Early morning for us, getting up at 9 AM after going to bed after 4 AM, we had a meeting to open a bank account – the details and paperwork involved in moving to a new country. It was quite a walk in the rain, it took us an hour to get there weaving through the streets that we are getting to know, recognising street names and walking past our own new flat that we will move into next week. We were taking note of what’s near – grocery stores, supermarkets, cafes, bus stops. It rained, then it stopped, then it poured, then it stopped. The sky was blue, then black as the clouds covered the city, let go of their rain, and moved away until the next bout of showers. But it was warm, I took my coat but hung it over my bag till later on as the light dimmed, the rain got colder and I was glad I had it with me. I need different clothes for different stages of the day, different parts of the walk – you go out it’s raining, you think it might be cold, walk for ten minutes and it’s hot, stop and shelter as the drops pummel the cars and the pavement, wait under a roof, get cold, put your coat on, walk, get hot, take it off as the blue sky returns. It was like an Elton John gig in a parallel universe where black is the only colour.
In the bank, the lady Isabel was lovely, she was friendly and interesting and most helpful, we were there for ages chatting about the world. When we left, Olivia and I went for a coffee and had a fine discussion about infinity, consciousness, and the universe. After solving all questions of existence we headed to the supermarket to stock up on a very empty fridge. We had to be quick as we had to be back for Olivia’s Portuguese Skype lesson with Helena, the Portuguese opera singer that lives in Barcelona. Helena had to cancel because she wasn’t feeling well – she tested positive for the coronavirus.
It’s 1 AM and Olivia has gone for a nap after a late and a generally sleepless night with another mosquito buzzing around. I hunted two more down tonight, I didn’t know they could survive in December but this is Porto, not Stockholm. We are on the fourth floor, how do they get up here through the raindrops that must look like monster waves to them. Our new flat is on the fifth floor but they drift on the wind, so light and seeking light and the smell of blood, warm pulsating flesh, their monstrous proboscis salivating – this from Wikipedia: “The mosquito’s mouth, also called a proboscis, isn’t just one tiny spear. It’s a sophisticated system of six thin, needle-like mouthparts that scientists call stylets, each of which pierces the skin, finds blood vessels and makes it easy for mosquitos to suck blood. And these bugs know just where to bite.”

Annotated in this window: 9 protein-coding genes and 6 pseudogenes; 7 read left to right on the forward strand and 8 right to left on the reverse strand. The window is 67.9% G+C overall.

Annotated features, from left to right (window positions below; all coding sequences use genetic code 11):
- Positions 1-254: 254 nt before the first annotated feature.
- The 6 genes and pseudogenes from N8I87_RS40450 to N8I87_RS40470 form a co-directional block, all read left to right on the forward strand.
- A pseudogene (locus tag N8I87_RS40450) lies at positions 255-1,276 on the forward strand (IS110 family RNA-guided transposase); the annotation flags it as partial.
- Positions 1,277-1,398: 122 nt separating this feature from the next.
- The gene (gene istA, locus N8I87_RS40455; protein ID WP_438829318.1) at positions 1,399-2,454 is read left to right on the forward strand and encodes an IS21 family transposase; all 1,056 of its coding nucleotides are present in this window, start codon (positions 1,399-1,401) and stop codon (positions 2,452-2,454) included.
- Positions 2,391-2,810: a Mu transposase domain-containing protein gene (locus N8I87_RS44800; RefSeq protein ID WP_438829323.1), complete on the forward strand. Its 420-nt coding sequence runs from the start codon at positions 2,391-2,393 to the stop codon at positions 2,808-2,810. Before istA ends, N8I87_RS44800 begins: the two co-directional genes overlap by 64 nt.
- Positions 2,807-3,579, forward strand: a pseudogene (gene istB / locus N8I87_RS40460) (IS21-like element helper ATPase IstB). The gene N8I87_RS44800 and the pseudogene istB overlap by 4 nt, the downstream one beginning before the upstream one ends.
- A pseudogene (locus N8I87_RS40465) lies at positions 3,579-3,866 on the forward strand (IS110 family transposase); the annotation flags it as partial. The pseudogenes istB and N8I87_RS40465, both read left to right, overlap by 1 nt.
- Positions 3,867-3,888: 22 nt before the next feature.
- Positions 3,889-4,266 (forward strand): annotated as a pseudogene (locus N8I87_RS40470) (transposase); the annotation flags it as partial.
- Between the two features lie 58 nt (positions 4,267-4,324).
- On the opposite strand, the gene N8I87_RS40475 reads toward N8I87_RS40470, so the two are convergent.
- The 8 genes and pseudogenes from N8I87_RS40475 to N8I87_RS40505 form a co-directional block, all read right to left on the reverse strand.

I took some pictures of old buildings again today and will probably have thousands of pictures of these atmospheric rundown edifices in the centre of the city. Then there’s the Azulejo tiles on the facades, different designs, some particular to Porto. They were introduced by the Moors and translated from the Arabic (az-zulayj), the word means polished stones. Initially, Islamic law didn’t allow human subjects hence the many geometric and floral designs. Later, the tiles depicted religious scenes and scenes of history. The tiles were also practical, cool in the summer and easy to clean. You can read about their origins and see them here.
Porto is an intriguing city and after 12 days we are becoming familiar with our new home and look forward to a virus-free future where we can investigate the culture, the language, the music, the literature, the art, and the football.
Music today was, yep, you guessed it, The Beatles. But today we woke up to and listened to the whole of Magical Mystery Tour (1967) before we left for the day. The record was released as a double-single in the UK which included the six songs from the television film and as an album in the USA post-Sgt. Pepper’s that contained the EP on Side 1 and the 1967 singles and B-sides on Side 2. Except I Am The Walrus which was the opening track of the EP, the last track on Side 1 of the album and the B-side of Hello Goodbye. I love this record.